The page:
April 5, 2003
ZGram - Where Truth is Destiny: Now more than ever!
Today's punchy ZGram was written by Paul Fromm, Director of
the Canadian Association for Free Expression, CAFE. This is another one for
Dear Free Speech Supporter:
Here's my brief report on the two-day detention hearing for
Ernst Zundel, held March 31 and April 1. Two lawyers had quit on Ernst
Zundel. I was asked by supporters, consistent with our mandate to fight for
free speech, to act as Mr. Zundel's legal representative at these hearings.
Just to recap. Ernst Zundel, a German-born revisionist
publisher, had left Canada in 2000 and taken up residence in Sevierville,
Tennessee with his American wife Ingrid Rimland. On February 5, INS agents
arrested him for alleged violations, including failure to attend a hearing.
This situation is very complex. It appears that his then lawyer may have
made errors or let him down. Mr. Zundel is scrupulous about obligations and
legal matters and always sought to fulfill every requirement.
With unseemly haste, he was ordered deported and banned from
the U.S. for 20 years. He was returned to Canada.
Our Minister of Immigration Denis Coderre who has seldom met
a "refugee" claimant he didn't like snorted and roared. "Just
watch me," he threatened, emulating Pierre Trudeau vow to get the FLQ.
The absurd Coderre, already prejudging the Zundel case, said no one would
make a mockery of our refugee system. Well, that's already been done by him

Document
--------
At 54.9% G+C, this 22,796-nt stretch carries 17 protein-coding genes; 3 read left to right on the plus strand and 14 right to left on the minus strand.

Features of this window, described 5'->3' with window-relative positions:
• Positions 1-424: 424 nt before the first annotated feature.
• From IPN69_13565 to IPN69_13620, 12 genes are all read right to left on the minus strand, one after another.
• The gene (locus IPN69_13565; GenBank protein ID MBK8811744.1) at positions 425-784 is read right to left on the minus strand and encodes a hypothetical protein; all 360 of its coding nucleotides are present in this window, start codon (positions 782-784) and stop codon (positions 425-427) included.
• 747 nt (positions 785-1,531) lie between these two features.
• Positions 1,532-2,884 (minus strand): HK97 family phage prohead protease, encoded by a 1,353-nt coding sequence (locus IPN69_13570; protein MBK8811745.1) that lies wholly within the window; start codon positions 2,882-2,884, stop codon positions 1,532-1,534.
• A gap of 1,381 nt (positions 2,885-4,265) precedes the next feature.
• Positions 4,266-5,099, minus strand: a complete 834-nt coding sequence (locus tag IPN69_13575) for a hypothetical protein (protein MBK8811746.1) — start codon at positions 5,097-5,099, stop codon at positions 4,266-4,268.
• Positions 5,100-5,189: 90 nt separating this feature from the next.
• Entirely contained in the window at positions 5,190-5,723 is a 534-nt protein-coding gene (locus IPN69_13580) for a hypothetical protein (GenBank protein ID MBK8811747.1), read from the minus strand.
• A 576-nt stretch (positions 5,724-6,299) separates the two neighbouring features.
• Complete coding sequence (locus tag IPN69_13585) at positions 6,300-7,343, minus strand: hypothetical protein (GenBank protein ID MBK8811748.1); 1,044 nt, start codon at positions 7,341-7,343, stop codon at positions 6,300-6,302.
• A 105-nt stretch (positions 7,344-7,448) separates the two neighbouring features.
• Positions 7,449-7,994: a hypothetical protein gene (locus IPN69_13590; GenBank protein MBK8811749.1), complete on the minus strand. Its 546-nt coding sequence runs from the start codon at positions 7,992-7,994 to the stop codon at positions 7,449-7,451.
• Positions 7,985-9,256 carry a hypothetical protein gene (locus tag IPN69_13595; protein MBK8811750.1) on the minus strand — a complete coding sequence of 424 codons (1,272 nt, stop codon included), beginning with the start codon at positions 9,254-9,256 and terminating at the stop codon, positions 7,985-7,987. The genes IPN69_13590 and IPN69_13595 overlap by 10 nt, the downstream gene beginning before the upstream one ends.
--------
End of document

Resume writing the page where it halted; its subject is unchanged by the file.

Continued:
and his department.
Mr. Zundel, since 1958, had been a landed immigrant. New
changes in the law decreed that if one was absent from Canada for three
years in five, one lost "landed immigrant status." At his first
hearing, Mr. Zundel was informed that he was no longer considered a
"landed immigrant." This decision is under appeal.
His only remaining recourse was to claim "refugee"
status based on a well-founded fear of persecution should he be returned to
Germany. The Germans have issued a request for his extradition to face
"hate" charges under a system where truth is no defence and where
a fierce and punitive fine and up to five years in prison await him.
On Monday, March 31, I arrived at the Niagara Falls, Ontario
Immigration Offices where the hearing would be held. Nearly 20 supporters
from around Southern Ontario and from as far away as Alabama gathered to
support the prisoner of conscience.
After numerous inquiries, I was told that "the
prisoner" had arrived. I was ushered into a small holding cell. There